Sometimes we work very hard for long periods and during these periods God gives us all that we need to persist in His service. We have, during these periods of intensive service, little time to examine why we are serving God or what else we could be doing. We simply work. All is well. During these periods, God often withholds temptations of the more sublime variety, the 'Do I really want to remain on this current course?' temptations. We barrel through the work, and God flows through us mightily even though we can be largely unaware of this. After a time, we get tired. Then comes a natural break. This can come in the form of an in-between period, or it is a time-off period. Perhaps we suffer with illness or a transition of service occurs. At those times, the floodgates can open. God then allows us to struggle with the temptations necessary to secure our future service. The story with holiness, while written in the present, is concluded in the future. In other words, the end of the story is directly correlated to the action of the present. What will the end look like? That depends on what we choose today. The struggle we all experience of revulsion for the work that God wills for us is part of the work."

Lay apostles, what are you struggling with today? Bad choices? Illness? Lack of faith in God? Whatever it is, read and reread the quote from Anne's book above. We can alter our course by making the right choices today . . . by accepting our challenges in faith knowing He is in control of our destiny. With this in mind, suffering and fear feel a little lighter. 

Thank you, Lord, for giving me the perseverance to push through past experiences, creating new experiences which lead to You!

God bless,

Thursday, February 8, 2018

Gospel Thoughts Today: A Woman of Great Faith

A woman of great faith . . . I know quite a few. But one stands out in particular. She is facing a challenging diagnosis, one causing physical limitations which are a daunting task. Despite these inconvenient symptoms, her faith is remarkably intact. She tries to stay positive and involved. After reading the Gospel below, I am struck at the connection between faith and unfavorable circumstances. It takes incredible insight and bravery to ask Our Lord for a miracle. But if we don't ask (and accept His Answer), how can we ever stay focused on our salvation? On showing others how great our faith is, even in times of great sorrow/grief? Well, my friend is a beacon of light for me. Her love of Christ and strong Catholic faith is what I strive to emulate. Only through an authentic love of God can we face whatever is thrown our way . . . and face it with grace.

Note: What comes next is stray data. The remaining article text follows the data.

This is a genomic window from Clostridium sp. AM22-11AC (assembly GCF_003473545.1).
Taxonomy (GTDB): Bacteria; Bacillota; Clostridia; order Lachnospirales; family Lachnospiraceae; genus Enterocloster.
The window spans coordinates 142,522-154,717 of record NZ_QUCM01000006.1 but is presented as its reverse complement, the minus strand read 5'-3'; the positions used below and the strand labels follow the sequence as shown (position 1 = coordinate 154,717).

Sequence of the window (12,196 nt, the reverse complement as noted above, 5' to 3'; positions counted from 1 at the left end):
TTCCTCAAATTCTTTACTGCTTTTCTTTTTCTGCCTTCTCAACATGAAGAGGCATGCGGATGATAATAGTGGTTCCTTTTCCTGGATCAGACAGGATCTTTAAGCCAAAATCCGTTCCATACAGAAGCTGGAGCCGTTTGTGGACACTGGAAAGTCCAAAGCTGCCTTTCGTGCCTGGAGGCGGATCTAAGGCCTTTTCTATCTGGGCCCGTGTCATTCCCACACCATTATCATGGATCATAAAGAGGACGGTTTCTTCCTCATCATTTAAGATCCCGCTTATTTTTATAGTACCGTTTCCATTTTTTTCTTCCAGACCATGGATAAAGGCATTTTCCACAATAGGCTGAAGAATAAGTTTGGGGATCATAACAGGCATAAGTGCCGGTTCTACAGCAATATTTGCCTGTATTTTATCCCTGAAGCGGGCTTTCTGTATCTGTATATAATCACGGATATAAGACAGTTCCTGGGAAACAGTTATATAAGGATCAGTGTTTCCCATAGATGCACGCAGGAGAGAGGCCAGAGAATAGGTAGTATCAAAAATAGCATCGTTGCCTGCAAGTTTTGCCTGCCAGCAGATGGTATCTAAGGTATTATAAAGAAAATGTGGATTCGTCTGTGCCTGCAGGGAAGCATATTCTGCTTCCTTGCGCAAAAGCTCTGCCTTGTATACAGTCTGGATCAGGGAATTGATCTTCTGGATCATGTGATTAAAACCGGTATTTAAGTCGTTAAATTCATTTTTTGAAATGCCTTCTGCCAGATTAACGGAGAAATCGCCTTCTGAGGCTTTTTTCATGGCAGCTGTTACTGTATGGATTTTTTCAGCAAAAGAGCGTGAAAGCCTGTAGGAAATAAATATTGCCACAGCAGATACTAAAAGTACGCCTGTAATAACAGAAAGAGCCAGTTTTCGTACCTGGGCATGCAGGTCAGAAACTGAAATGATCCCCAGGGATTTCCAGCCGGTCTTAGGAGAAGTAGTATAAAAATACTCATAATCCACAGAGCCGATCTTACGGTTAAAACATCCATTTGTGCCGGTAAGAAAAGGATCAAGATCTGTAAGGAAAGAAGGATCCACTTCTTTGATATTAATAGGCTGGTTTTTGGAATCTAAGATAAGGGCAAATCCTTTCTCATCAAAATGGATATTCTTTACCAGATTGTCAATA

Today's Gospel (Mark 7:24-30) demonstrates yet another miracle when Jesus's omnipotence is not in question:

Jesus went to the district of Tyre. He entered a house and wanted no one to know about it, but he could not escape notice. Soon a woman whose daughter had an unclean spirit heard about him. She came and fell at his feet. The woman was a Greek, a Syrophoenician by birth, and she begged him to drive the demon out of her daughter. He said to her, “Let the children be fed first. For it is not right to take the food of the children and throw it to the dogs.” She replied and said to him, “Lord, even the dogs under the table eat the children’s scraps.” Then he said to her, “For saying this, you may go. The demon has gone out of your daughter.” When the woman went home, she found the child lying in bed and the demon gone.

In Volume Three, our Blessed Mother lovingly inspires us to trust in her Son:

"But I promise you, if you let us work in you, you will see accomplishments you never dreamed would be associated with yourself. This is a time for great confidence. This is a time for great faith. And this is a time when great trust is necessary. Ask for these graces and these graces will be yours."

Lay apostles, what challenges are you facing today? Are your crosses too heavy to carry right now? Ask for the graces Our Lady encourages above. Even if it is just to get through this next day, next hour, next minute.

Thank you, Lord, for allowing challenges in my life in order to see the beauty of faith in You with all those You have placed in my life.

God bless